“David was the person he never doubted you could do it,” she said. “And a lot of times he would push you to do things and be great.”

A few years ago, Volent’s endowment in Bowdoin beat Yale’s 10-year comeback, which Swensen definitely noticed.

“He wrote me this letter, it’s a bit personal,” Volent said, removing the framed letter from his wall.

He said, ‘Congratulations Paula – the poor one is the pupil who does not surpass the teacher’, which is a quote from Leonardo da Vinci. “

Volent is not the only student to have done well. The proteges of Swensen continued to manage endowments in many other schools and nonprofits. Rob says they’re sometimes called the Yale Mafia. (But, like, the nice mafia.)

Swensen also wrote a book, Unconventional success, telling ordinary people how to invest and avoiding pitfalls such as excessive fees charged by mutual funds.

Swensen spoke in the book about how common people often can’t fit into the types of investments he made with Yale endowments; the fee structures offered to them are simply too high and do not match the interests of investors.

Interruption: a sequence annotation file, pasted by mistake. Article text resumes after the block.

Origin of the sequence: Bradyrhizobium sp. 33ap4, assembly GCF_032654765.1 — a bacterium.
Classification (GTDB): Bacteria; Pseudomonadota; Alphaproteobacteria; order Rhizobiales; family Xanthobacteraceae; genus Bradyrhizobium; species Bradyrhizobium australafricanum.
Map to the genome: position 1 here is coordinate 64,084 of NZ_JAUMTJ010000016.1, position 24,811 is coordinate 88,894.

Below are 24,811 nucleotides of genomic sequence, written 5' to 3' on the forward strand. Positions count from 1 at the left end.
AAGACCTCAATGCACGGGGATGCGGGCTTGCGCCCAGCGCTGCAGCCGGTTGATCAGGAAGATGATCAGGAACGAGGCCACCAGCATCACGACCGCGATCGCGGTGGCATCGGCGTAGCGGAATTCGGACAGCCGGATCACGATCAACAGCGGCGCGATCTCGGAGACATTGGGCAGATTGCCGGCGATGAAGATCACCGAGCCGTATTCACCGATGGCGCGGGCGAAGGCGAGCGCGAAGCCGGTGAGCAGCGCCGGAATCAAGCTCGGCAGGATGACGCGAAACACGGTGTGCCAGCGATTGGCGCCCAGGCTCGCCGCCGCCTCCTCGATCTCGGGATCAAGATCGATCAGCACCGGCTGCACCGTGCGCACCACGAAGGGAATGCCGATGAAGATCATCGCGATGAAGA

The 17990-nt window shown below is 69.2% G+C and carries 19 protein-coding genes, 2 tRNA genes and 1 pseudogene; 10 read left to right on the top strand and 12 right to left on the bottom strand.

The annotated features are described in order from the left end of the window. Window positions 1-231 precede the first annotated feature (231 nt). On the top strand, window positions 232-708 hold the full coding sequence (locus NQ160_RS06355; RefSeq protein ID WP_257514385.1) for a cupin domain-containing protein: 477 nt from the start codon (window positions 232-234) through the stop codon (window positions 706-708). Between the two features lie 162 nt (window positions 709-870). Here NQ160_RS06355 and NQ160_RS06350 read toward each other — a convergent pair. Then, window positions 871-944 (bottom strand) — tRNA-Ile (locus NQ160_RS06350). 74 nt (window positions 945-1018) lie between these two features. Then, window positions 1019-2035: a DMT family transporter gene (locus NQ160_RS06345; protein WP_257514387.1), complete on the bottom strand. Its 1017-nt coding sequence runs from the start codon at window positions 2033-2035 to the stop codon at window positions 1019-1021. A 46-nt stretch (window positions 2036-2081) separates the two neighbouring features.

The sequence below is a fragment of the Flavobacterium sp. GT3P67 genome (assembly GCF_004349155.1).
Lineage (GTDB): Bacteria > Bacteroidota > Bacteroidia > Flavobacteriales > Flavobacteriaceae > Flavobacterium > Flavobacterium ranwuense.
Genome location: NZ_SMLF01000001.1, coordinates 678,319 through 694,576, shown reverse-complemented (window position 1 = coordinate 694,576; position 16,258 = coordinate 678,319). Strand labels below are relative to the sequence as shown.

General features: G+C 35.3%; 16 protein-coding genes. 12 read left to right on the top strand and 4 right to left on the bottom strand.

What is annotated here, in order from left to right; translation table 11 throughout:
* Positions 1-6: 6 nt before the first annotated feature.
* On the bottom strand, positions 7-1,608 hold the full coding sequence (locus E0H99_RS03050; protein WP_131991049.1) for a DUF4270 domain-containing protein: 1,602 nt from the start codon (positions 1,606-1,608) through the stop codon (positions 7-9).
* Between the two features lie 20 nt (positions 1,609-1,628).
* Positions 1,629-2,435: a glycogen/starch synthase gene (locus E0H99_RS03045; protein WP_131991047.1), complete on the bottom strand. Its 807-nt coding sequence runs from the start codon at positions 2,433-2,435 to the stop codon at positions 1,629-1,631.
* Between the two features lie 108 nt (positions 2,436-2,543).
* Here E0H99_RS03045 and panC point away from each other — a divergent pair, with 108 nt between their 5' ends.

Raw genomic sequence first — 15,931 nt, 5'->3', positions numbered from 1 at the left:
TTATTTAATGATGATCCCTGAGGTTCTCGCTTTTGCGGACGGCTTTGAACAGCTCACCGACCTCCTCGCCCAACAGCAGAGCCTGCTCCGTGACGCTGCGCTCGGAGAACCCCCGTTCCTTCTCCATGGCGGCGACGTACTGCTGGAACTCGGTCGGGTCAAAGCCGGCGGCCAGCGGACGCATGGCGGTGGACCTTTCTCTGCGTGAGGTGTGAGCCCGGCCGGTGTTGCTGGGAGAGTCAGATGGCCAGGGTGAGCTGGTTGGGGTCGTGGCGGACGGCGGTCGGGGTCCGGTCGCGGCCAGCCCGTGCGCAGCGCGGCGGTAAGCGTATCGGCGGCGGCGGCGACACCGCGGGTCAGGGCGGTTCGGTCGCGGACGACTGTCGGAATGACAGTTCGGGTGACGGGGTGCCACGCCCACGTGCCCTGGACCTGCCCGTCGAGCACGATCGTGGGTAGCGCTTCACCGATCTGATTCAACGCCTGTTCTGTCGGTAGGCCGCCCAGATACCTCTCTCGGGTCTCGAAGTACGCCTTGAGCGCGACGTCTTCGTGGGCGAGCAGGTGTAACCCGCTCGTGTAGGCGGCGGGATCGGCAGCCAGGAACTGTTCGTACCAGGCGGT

“He would be the first to say that the Yale model he launched for investing is not for everyone,” Volent says. “He was the pioneer in alternative investments, venture capital, hedge funds, etc., in institutional portfolios.

But Volent said, ‘it was kind of’ don’t do that at home ‘. ” She says individual investors can’t invest this way, and even colleges, pension funds and nonprofits need to have seasoned staff and expertise to be successful.

Part of that has to do with knowing how to choose really good people to invest with. Another concerns fees.

When it comes to individual investors, for example, Swensen has harshly criticized how the vast majority of large, actively managed mutual funds offer lower returns than simple low-cost index funds, after factoring in fees. And mutual funds make huge sums of money whether the fund is performing well or not.

Conversely, for institutional investors with the power and expertise, Volent says that Swensen firmly believed there was a place for active management by investing with “small businesses, boutique type businesses where when the manager makes money, you make money. , the manager loses money. “

As a person, Volent says Swensen was also fun to be and to work with. He got everyone to play on the office softball team. And when they were up all night doing a big mailing, he often showed up with a keg of beer.

“He loved being around people,” she says. “He will be sorely missed.”